In June, Rebecca Tillman was named executive chef at LON’s at the Hermosa Inn, replacing longtime chef Jeremy Pacheco. Tillman, who for the last three years has served as executive sous chef at The Phoenician, brings years of experience with farm-focused, seasonal cuisine to LON’s. She’s already busy working on new menus, strengthening her kitchen team and putting everything in place behind the scenes.
Q: What’s it like going from such a large property to a smaller, more intimate setting?
It’s incredibly different. My entire career has been at large properties, so to be able to hyper-focus on a few things versus 12 different restaurants, became a challenge for me. I also had to be stretched so far at times that I really wasn’t able to give that one-on-one attention to
(staff) to make sure that we were progressing menus and concepts and people. Part of why I like being a chef is that you really get to groom future chefs and here I’ll be able to (put forth) a more concentrated effort. I think it’s important.
Q: Are you the first female executive chef at The Hermosa Inn?
I am. I have mixed emotions about it. It’s not weird for me because it’s the only thing that I’ve ever done. I’ve always been the first girl for whatever position I was in at any property. It’s kind of cool to think about it as trailblazing, but it also reminds me of how completely divided everything still is. I work hard, so I hope that my efforts pay off.
Q: Was it hard to follow a chef who had been there so long?
Any time I go into a property, I’m usually following someone who has been there a while, so I’m always sensitive to that. You want to make sure that you’re treading lightly on someone’s legacy, but I also want to put my own stamp on things. I have to be positive enough to say this is what I want to do and this is the direction that we need to go with a collaborative effort. I’m sure the next person coming in behind me will probably think the same thing. I always try to leave wherever I go better than when I found it. It’s the right thing to do.
Q: What do you have planned?
The places that I’ve worked tend to be a little more focused on seasonality, but at the end of the day, we just want to have great food. I want to make sure that we’re sourcing things responsibly of course, but are we getting the best chicken that we can possibly get? Are we getting the best tomatoes that we can get? If you have quality ingredients, the food is always going to be great. Every ingredient matters.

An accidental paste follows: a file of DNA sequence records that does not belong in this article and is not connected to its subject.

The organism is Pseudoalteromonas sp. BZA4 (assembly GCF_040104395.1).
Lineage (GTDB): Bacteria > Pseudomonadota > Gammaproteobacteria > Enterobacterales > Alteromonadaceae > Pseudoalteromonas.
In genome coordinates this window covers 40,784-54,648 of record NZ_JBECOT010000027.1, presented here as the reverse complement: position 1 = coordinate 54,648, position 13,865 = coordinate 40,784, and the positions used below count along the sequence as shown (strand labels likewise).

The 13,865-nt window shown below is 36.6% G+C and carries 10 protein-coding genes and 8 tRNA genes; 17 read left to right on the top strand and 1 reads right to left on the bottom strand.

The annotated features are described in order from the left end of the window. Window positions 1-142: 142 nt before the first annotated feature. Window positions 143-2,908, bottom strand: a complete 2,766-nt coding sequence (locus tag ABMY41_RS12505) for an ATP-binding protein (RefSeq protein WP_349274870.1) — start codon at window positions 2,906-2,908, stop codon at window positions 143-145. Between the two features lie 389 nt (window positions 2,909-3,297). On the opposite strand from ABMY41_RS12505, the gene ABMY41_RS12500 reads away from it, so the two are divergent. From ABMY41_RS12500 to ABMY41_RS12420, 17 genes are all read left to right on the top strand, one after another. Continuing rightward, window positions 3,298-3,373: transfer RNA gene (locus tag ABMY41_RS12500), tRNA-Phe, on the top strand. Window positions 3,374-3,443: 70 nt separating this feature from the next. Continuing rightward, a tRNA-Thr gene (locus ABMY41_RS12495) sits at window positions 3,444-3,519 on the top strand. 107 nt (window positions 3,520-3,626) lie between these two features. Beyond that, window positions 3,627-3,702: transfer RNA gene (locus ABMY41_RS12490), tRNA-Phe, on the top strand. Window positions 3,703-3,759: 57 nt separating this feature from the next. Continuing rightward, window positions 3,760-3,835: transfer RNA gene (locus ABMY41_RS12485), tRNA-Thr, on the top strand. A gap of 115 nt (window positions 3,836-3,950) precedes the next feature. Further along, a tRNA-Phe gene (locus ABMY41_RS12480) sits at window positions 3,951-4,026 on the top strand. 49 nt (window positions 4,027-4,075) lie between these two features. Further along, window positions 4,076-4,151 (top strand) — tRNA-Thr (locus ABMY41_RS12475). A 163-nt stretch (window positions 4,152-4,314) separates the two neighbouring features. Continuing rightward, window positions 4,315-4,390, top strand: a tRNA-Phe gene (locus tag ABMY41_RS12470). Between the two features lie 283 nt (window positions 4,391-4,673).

Q: Can you give me an example?
When I lived in North Carolina, there was a chicken farm that raised Poulet Rouge Fermier, a French heritage chicken. It’s the only place in the United States that can raise them, so if you’re going to get the best chicken, that’s the chicken to get. I’ve been exposed to a lot of things because I’ve been able to travel and bringing some of those things here is really important.
Q: What about using local vendors?
As much as we want to push Arizona first, we live in a desert, so we can’t be fooled into thinking that we can get everything here. I’ve lived in other states and I’ve been exposed to some really great farms and great products that maybe aren’t as familiar here. People are coming to eat and have great service. If the quality of food is great, they’re not concerned if it comes from a farm five miles down the road or 500 miles away. Great food is great food.
Q: Are you implementing the menu that was in place?
I’ve made a few changes to the menu, but it’s been kind of status quo. In the middle of October we’ll change everything, starting with dinner and make changes from there. We’re going to do a fall menu with some classic dishes, but in a little bit different format.
Q: How will you preserve LON’s legacy?
I’m taking what LON’s has been known for and just elevating it from a flavor perspective. I have to be sensitive to the customers who have an understanding of what LON’s is, but I think at some point we need to move forward a bit. We can have those classic dishes and classic LON’s flair, but I think introducing some new things will propel us into the future. You have to keep things moving along. You can’t be stagnant.